Morison, 67, says the decision has "vindicated" reporting on Rohingya Muslim boat people in his online news service, Phuketwan.
The Royal Thai Navy had for two years pursued charges that could have seen Morison, a former senior Age editor, and Chutima, a reporter on Phuketwan, jailed for up to seven years.
The charges related to one paragraph referring to "Thai naval forces" allegedly having knowledge of the smuggling of Rohingya, who have been described by the United Nations as among the world's most persecuted people.
Phuketwan reproduced the paragraph in 2013 from a Reuters' series of stories that won the international news agency a Pulitzer Prize.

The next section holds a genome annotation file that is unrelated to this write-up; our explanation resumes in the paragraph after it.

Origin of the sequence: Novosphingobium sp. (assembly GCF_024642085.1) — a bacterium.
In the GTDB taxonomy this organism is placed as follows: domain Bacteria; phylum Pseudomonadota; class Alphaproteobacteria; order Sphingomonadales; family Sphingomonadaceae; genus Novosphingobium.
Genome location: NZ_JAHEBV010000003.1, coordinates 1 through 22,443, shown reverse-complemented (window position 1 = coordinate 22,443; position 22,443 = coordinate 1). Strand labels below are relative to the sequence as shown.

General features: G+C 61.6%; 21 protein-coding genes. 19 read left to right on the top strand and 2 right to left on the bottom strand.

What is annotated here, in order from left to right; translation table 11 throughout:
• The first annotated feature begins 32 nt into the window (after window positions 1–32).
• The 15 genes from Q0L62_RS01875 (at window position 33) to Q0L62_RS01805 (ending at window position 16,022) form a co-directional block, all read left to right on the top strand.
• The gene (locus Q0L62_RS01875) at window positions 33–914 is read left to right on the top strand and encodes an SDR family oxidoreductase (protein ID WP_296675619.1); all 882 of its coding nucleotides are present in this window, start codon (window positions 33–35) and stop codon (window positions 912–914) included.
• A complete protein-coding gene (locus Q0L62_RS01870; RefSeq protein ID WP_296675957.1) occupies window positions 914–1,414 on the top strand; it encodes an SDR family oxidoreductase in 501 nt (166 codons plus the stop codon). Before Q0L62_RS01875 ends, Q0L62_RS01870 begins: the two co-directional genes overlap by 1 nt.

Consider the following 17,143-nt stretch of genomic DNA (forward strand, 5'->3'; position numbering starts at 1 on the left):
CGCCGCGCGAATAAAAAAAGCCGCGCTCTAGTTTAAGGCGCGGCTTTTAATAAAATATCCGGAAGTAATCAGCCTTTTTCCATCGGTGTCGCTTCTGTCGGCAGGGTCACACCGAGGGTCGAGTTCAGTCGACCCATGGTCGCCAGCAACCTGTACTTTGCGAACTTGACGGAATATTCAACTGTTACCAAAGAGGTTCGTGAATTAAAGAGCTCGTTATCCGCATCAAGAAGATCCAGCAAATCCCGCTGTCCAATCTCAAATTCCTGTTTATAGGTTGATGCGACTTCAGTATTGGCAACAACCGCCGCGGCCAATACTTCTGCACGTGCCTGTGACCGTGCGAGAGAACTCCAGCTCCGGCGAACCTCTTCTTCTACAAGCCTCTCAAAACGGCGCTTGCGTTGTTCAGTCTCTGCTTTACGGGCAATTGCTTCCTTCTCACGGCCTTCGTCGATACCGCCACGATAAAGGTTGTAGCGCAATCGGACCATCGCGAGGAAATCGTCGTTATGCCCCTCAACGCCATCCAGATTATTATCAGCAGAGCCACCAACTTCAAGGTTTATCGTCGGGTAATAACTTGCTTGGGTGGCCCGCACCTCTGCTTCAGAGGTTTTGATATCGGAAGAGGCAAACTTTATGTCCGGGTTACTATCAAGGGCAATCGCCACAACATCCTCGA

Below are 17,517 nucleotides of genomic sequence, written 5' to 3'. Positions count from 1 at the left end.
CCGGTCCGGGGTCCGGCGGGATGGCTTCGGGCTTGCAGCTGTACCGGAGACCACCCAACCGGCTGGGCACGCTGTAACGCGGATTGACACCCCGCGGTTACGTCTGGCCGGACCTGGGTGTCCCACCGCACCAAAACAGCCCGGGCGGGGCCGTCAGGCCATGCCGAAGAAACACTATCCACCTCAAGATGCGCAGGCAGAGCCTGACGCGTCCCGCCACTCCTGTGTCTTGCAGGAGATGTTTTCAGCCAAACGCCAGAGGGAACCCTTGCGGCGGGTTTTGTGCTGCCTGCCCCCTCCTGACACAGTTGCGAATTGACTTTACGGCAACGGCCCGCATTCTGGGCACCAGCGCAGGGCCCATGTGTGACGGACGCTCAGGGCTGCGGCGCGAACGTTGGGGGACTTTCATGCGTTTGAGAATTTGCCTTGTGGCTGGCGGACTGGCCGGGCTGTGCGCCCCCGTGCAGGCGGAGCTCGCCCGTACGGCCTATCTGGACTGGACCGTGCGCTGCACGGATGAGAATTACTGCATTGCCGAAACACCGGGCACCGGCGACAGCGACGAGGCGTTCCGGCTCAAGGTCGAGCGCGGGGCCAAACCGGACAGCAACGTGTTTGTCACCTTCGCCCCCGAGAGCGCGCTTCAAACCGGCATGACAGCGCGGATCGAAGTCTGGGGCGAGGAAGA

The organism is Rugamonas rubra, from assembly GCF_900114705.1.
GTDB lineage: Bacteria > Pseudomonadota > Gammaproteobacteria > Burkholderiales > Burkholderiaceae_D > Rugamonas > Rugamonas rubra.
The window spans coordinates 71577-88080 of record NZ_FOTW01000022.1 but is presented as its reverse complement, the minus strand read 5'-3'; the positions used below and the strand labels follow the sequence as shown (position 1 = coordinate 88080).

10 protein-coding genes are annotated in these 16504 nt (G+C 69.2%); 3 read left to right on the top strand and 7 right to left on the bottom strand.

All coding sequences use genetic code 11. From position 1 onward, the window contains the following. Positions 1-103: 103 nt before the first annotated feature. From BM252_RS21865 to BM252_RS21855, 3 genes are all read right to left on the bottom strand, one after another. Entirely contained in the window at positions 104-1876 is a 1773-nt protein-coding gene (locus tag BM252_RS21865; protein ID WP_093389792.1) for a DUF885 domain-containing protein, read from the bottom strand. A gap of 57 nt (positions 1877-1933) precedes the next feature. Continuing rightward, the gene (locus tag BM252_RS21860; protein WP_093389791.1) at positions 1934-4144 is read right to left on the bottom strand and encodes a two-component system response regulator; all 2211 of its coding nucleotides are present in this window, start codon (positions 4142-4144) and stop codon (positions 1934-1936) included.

The navy did not charge Reuters.
The decision not to appeal a Phuket court's verdict on September 1 came amid reports that another court has issued arrest warrants for four senior Thai military officers on charges of human trafficking, including a naval commander.
Morison has put his Phuket-based company up for sale, saying defending the charges had been a huge financial and personal burden.
"I guess we derive a great deal of satisfaction from being proved right, even if it has cost us quite a bit to be true to that," he said.
"We hope Phuketwan will continue but we're not likely to be involved."